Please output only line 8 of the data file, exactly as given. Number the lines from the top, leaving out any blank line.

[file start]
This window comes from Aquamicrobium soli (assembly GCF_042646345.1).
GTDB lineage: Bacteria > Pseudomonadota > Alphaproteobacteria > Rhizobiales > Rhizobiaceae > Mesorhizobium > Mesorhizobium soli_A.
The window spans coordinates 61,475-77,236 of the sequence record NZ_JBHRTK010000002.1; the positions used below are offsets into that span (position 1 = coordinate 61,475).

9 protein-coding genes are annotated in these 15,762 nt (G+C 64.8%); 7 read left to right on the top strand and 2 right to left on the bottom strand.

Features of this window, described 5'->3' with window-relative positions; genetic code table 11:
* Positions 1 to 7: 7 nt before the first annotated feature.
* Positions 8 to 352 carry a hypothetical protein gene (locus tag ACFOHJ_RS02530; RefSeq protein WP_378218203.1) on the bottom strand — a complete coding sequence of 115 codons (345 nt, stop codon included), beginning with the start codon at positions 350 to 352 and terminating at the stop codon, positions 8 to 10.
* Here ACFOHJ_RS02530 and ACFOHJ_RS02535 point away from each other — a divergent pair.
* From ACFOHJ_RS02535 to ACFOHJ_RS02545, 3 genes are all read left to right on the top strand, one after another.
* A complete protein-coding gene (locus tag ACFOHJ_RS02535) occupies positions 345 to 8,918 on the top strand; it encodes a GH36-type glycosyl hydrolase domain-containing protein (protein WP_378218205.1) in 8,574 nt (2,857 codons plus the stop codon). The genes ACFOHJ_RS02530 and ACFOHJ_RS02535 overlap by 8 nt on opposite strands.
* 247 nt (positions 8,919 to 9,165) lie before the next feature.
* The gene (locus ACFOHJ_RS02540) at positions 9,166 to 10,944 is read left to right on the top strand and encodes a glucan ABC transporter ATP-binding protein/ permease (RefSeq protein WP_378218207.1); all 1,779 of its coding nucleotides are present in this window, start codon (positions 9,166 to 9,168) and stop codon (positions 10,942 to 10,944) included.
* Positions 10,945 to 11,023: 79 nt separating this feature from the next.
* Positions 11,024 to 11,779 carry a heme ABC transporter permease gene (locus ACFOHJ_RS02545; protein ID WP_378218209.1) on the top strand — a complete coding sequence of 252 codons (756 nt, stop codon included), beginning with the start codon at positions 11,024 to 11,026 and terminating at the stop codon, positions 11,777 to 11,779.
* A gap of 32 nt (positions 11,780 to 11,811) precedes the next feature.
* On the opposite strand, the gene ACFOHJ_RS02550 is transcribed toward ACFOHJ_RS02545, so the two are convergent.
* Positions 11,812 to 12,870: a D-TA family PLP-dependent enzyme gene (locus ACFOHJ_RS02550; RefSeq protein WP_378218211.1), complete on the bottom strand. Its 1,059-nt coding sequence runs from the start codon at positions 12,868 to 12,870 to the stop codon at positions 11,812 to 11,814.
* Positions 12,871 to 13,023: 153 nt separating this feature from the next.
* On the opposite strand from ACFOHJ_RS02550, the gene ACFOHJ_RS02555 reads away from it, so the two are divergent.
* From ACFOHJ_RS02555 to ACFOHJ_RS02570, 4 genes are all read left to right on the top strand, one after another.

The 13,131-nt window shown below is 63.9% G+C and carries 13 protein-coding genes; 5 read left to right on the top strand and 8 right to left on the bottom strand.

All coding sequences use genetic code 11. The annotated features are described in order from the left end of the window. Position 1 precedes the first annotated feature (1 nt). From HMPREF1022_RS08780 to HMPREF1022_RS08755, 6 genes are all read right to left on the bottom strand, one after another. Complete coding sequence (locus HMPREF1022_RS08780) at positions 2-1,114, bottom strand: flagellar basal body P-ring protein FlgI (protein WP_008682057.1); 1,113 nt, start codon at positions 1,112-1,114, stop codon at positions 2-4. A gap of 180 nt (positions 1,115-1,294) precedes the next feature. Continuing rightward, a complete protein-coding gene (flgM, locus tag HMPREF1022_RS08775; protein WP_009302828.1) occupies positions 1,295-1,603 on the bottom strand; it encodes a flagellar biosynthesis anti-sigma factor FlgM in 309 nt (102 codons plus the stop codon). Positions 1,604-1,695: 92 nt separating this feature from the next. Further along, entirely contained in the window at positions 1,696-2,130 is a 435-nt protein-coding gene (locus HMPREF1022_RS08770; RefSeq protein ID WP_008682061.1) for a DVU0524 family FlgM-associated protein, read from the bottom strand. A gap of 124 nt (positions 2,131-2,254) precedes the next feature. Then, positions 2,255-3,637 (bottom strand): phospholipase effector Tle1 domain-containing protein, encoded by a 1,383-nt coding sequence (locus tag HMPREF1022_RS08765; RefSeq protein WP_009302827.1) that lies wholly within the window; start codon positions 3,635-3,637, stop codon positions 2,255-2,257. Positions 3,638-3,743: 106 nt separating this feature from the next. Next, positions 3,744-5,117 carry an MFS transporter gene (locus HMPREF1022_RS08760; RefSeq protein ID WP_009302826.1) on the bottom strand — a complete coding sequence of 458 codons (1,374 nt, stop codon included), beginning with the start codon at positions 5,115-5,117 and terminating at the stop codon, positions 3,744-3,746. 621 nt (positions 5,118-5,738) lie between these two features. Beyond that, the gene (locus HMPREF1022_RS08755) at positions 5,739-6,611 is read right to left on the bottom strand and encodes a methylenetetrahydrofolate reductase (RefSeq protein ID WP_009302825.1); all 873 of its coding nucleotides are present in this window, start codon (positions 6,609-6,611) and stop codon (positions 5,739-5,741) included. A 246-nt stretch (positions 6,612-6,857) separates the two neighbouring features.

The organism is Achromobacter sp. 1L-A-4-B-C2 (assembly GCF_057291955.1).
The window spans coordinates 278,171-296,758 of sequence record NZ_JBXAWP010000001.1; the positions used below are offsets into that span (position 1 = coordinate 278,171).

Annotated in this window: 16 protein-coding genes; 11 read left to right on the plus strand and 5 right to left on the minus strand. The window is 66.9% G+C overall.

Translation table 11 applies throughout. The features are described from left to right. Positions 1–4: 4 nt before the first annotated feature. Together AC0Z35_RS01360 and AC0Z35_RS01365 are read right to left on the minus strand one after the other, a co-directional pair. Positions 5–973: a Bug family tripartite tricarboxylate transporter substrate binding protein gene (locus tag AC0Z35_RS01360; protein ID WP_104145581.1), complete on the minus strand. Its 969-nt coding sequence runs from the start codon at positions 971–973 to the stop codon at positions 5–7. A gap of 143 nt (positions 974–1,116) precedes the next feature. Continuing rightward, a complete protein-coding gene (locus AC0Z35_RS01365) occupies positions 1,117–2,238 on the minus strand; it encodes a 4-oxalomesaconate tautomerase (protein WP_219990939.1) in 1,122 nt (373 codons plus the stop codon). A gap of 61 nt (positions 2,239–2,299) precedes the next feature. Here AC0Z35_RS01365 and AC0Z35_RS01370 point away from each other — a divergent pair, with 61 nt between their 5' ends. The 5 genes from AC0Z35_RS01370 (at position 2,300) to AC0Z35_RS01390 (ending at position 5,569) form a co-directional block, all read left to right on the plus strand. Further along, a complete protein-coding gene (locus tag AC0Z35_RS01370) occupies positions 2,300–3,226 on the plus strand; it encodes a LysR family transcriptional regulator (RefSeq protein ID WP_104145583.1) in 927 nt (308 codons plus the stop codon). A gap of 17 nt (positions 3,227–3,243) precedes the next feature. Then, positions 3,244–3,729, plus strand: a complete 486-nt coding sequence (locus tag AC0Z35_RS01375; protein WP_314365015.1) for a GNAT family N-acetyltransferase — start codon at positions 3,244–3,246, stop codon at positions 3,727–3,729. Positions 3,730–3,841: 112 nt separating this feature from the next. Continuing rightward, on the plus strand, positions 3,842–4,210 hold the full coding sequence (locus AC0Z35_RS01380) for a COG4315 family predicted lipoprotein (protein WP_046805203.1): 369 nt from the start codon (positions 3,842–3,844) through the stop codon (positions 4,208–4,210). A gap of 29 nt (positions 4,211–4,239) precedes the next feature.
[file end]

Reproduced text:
* Here ACFOHJ_RS02530 and ACFOHJ_RS02535 point away from each other — a divergent pair.